The Washington State Select Committee on Pension Policy voted unanimously on Tuesday morning to downgrade assumptions about how much money the state will make on its investments — meaning the state may have to assume a larger share of the funding burden in order to keep the public employee pension system solvent.
Washington State Actuary Matt Smith last week issued a report projecting the state would likely fall short of its traditional 8 percent rate of return due to lingering softness in the U.S. economy.
Consequently, he recommended the state phase in a 7.5 percent of return over 10 years.
The good news, he said, is that matters could have been worse.
“The recovery from the Great Recession is well under way,” Smith said. “We’re not back all the way yet, but we’ve made back quite a bit of what we lost when the economy went bad.”
In 2009, he explained, the difference between what the state expected to make on its investments and what it actually did was around $9 billion. This year, that number was reduced to just $3 billion.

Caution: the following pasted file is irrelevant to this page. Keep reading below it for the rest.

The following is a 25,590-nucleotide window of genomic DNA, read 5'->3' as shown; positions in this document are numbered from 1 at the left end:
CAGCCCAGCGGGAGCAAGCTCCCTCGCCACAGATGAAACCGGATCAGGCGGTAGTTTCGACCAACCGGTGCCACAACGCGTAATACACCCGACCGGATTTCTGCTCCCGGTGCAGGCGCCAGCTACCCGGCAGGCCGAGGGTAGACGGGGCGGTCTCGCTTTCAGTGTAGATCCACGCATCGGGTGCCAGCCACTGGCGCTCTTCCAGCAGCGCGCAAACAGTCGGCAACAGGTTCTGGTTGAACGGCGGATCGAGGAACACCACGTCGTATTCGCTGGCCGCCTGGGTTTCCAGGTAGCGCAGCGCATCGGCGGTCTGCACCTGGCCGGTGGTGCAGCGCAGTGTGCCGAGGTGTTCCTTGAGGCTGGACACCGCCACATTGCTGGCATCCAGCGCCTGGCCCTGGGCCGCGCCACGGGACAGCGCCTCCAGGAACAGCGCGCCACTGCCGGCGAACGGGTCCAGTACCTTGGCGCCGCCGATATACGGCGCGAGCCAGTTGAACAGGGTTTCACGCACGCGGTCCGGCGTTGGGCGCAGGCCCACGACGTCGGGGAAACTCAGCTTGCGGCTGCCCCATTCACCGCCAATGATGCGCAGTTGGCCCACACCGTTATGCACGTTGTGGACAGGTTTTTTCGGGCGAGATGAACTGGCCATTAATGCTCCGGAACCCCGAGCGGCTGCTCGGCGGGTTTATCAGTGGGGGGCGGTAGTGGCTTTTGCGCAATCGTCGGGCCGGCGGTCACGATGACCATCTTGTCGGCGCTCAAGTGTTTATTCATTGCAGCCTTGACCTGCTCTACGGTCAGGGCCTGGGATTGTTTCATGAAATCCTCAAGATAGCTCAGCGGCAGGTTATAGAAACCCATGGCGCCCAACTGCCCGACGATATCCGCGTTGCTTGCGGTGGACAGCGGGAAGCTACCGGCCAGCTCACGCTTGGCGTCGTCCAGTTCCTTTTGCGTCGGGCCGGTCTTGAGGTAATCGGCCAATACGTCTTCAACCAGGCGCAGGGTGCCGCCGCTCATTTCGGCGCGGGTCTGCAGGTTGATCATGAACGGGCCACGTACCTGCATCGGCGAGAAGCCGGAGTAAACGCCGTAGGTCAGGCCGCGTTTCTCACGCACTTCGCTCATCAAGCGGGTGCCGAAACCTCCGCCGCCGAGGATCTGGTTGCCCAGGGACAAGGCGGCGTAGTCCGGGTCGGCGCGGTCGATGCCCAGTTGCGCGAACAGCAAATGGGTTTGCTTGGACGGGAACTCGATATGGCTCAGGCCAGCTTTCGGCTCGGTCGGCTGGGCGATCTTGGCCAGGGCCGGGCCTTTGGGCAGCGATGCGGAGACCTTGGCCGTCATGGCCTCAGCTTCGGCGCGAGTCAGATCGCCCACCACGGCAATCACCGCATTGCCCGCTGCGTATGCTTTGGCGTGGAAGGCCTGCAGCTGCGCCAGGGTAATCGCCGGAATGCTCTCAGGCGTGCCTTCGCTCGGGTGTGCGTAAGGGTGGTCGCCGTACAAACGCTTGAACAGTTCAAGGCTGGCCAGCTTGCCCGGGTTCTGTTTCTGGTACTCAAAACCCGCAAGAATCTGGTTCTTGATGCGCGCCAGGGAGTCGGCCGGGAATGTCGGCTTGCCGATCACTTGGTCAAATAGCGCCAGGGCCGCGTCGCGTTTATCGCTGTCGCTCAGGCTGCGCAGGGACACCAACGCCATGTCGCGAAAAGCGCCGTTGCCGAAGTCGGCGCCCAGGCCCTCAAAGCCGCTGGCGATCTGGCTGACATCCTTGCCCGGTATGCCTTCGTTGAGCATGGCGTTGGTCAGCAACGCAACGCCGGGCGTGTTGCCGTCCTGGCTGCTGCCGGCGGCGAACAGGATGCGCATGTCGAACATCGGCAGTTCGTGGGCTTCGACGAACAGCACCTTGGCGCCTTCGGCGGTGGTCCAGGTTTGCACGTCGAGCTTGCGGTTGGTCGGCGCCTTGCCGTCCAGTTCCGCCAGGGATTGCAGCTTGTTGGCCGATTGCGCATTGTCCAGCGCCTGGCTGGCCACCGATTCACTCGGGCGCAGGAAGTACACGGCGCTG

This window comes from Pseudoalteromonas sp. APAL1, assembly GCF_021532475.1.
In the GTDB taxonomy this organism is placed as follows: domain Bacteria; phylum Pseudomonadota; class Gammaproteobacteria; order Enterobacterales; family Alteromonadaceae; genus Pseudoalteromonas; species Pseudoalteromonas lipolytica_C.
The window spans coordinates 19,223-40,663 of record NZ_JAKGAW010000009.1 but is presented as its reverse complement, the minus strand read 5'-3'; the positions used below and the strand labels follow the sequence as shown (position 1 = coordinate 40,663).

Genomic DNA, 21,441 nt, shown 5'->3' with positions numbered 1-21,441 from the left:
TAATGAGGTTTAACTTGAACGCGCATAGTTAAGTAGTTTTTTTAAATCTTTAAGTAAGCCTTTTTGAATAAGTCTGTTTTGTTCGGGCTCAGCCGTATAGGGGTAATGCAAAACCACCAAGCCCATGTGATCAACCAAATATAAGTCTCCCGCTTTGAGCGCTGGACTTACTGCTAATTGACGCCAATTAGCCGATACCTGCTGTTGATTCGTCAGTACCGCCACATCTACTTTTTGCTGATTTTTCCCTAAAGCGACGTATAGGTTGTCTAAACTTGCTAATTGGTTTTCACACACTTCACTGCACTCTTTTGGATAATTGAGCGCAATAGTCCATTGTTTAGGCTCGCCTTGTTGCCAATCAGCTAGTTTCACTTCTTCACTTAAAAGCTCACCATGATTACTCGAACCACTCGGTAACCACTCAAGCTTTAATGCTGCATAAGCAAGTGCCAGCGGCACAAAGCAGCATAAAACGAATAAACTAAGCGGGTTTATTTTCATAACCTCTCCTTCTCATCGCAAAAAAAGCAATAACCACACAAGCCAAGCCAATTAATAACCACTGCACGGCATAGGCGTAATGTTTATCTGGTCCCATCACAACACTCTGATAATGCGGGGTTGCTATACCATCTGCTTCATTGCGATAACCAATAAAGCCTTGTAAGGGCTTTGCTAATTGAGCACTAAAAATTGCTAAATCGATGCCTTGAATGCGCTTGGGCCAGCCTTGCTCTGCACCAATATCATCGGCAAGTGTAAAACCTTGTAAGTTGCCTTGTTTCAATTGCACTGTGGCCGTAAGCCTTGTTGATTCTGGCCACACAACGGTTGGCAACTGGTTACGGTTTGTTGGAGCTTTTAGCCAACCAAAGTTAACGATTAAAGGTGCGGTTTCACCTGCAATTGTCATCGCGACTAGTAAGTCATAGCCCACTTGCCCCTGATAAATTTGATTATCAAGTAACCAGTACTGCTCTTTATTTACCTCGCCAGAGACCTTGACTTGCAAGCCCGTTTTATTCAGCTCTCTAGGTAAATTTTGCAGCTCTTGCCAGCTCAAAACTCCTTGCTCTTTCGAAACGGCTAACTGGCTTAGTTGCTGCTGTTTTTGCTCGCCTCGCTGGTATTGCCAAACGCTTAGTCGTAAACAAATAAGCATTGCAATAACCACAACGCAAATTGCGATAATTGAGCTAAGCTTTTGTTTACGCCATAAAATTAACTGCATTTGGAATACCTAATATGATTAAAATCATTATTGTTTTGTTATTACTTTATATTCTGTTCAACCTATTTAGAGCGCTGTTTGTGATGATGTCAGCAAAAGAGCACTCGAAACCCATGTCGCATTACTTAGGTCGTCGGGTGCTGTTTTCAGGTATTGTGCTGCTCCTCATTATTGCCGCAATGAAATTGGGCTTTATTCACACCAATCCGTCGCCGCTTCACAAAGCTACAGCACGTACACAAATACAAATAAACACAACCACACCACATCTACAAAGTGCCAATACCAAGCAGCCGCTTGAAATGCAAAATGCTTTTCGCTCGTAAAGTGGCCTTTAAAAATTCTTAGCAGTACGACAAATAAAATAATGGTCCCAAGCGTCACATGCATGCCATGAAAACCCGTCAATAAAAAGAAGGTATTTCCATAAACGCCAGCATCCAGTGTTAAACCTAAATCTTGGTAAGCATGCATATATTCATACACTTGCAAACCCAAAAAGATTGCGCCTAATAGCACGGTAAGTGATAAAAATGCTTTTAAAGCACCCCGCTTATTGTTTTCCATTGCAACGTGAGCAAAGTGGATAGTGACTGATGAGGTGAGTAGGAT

“Making up $6 billion in just two years gives you some indication of how volatile the markets can be,” Smith said. “Because we haven’t caught up completely, and because we don’t expect to make 8 percent going forward, the state’s contribution rate will go up. It just won’t go up as much as we had anticipated it might.”
“The changes will improve the long-term health of the system,” said Select Committee staffer Aaron Gutierrez. “But it will have significant short-term budget impacts.”
Assuming the Legislature agrees to a reduction of its pension investment rate projections, the state would be obligated to increase its share of the funding by a corresponding amount.
Smith’s plan calls for moving from 8 percent to 7.5 percent over 10 years, starting with a 7.9 percent rate of return for the 2013-15 biennium.
Using the phased-in approach, Washington is looking at an increase of $27.4 million from the General Fund and $10.7 million from other budget areas in the first biennium.
Without phasing in the change — if state jumped from 8 percent now to 7.5 percent immediately — its contributions to the pension system would increase by $261 million from the General Fund and another $101 million from other budget areas in just the first biennium.
“One thing to remember is that our current employer contributions were at historically low levels to begin with,” Smith said. “We couldn’t sustain those levels indefinitely, so we were going to have spend more at some point anyway.”
The Select Committee’s recommendations will be forwarded by the end of the month to the joint House and Senate Pension Funding Council, which will vote on whether to forward them to the Legislature for formal approval.